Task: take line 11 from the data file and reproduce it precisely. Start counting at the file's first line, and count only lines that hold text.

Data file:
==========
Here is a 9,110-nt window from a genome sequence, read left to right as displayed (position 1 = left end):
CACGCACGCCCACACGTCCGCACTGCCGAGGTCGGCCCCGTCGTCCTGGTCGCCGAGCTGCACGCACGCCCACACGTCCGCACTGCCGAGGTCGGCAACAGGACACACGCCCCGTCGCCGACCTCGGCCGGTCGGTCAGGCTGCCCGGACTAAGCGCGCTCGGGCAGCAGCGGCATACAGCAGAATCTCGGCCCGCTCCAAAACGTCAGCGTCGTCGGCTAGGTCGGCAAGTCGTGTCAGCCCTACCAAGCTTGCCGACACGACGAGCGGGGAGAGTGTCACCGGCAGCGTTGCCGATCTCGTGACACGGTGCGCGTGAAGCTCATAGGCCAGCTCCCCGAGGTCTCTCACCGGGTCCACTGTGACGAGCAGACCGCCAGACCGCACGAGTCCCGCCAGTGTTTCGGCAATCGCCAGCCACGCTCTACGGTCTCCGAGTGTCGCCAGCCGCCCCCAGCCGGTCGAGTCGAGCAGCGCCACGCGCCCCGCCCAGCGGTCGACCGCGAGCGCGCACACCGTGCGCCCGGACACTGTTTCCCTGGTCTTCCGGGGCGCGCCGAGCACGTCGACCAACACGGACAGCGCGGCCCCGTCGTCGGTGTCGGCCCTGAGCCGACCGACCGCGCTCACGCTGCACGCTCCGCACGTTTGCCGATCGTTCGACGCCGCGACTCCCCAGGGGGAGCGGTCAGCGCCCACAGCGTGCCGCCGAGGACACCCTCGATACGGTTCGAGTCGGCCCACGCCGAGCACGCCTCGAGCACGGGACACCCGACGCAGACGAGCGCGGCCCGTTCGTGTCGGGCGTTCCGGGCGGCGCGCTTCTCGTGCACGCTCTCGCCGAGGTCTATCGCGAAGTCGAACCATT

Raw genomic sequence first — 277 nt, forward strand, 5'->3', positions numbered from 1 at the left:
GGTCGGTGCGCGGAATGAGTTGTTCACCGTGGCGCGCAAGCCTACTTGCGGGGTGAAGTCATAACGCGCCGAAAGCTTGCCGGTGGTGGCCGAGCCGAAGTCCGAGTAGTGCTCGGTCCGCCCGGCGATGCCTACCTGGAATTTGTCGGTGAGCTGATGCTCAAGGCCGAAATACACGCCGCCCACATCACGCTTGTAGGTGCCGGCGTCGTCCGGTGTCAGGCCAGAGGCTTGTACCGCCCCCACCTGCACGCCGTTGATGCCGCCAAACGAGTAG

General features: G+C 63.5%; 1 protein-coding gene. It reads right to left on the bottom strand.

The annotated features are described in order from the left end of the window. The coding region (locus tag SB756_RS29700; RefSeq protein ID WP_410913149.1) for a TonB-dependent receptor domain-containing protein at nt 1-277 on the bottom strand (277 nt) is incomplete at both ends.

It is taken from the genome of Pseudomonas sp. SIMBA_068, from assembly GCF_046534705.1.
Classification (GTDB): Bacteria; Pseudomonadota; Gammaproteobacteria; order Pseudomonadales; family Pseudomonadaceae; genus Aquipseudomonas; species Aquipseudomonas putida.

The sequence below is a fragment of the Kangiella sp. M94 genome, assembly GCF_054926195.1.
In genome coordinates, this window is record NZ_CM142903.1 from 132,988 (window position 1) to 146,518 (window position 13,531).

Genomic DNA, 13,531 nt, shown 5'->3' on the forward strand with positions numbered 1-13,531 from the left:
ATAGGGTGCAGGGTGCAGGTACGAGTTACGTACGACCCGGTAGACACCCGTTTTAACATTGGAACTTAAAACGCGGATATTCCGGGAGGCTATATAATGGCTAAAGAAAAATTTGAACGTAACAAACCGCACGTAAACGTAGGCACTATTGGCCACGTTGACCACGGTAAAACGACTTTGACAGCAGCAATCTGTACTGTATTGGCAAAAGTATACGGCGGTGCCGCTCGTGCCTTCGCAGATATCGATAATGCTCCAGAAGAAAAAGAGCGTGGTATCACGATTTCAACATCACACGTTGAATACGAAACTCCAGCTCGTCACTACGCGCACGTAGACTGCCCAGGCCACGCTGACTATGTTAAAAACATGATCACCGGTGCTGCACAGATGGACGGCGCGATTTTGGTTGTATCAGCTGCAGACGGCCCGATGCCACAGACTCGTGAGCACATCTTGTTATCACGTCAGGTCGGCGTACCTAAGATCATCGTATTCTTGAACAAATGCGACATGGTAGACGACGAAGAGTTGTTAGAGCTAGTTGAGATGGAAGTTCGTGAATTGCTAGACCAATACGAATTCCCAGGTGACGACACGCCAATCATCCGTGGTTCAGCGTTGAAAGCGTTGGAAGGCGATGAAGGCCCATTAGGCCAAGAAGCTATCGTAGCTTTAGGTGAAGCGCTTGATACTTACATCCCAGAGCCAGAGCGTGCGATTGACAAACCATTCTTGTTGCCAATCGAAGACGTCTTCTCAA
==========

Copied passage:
Genomic DNA, 13,531 nt, shown 5'->3' on the forward strand with positions numbered 1-13,531 from the left: